There is a lesson that statisticians, especially of the Bayesian persuasion, have been hammering into our skulls for ages: do not subtract background. Nevertheless, old habits die hard, and old codes die harder. Such is the case with X-ray aperture photometry.
When C counts are observed in a region of the image that overlaps a putative source, and B counts in an adjacent, non-overlapping region that is mostly devoid of the source, the question that is asked is, what is the intensity of a source that might exist in the source region, given that there is also background. Let us say that the source has intensity s, and the background has intensity b in the first region. Further let a fraction f of the source overlap that region, and a fraction g overlap the adjacent, “background” region. Then, if the area of the background region is r times larger, we can solve for s and b and even determine the errors:
Note that the regions do not have to be circular, nor does the source have to be centered in it. As long as the PSF fractions f and g can be calculated, these formulae can be applied. In practice, f is large, typically around 0.9, and the background region is chosen as an annulus centered on the source region, with g~0.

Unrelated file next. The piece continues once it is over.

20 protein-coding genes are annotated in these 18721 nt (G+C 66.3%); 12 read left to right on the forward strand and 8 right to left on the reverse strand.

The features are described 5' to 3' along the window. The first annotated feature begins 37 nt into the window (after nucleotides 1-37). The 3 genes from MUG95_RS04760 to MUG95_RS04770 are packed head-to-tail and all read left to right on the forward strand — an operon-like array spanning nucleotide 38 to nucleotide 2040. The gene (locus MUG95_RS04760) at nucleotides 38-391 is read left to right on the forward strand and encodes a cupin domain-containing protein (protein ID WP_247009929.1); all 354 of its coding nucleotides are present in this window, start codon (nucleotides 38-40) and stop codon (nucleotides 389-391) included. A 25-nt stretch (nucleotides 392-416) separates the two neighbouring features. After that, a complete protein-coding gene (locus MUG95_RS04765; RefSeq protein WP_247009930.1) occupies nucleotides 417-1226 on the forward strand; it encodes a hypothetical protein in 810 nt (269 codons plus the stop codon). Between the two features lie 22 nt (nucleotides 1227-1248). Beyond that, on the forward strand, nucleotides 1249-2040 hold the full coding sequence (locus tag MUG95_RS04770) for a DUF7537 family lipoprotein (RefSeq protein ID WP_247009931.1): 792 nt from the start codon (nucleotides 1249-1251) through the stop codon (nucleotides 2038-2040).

It always comes as a shock to statisticians, but this is not ancient history. We still determine maximum likelihood estimates of source intensities by subtracting out an estimated background and propagate error by the method of moments. To be sure, astronomers are well aware that these formulae are valid only in the high counts regime ( s,C,B>>1, b>0 ) and when the source is well defined ( f~1, g~0 ), though of course it doesn’t stop them from pushing the envelope. This, in fact, is the basis of many standard X-ray source detection algorithms (e.g., celldetect).
Furthermore, it might come as a surprise to many astronomers, but this is also the rationale behind the widely-used wavelet-based source detection algorithm, wavdetect. The Mexican Hat wavelet used with it has a central positive bump, surrounded by a negative annular moat, which is a dead ringer for the source and background regions used here. The difference is that the source intensity is not deduced from the wavelet correlations and the signal-to-noise ratio ( s/sigmas ) is not used to determine source significance, but rather extensive simulations are used to calibrate it.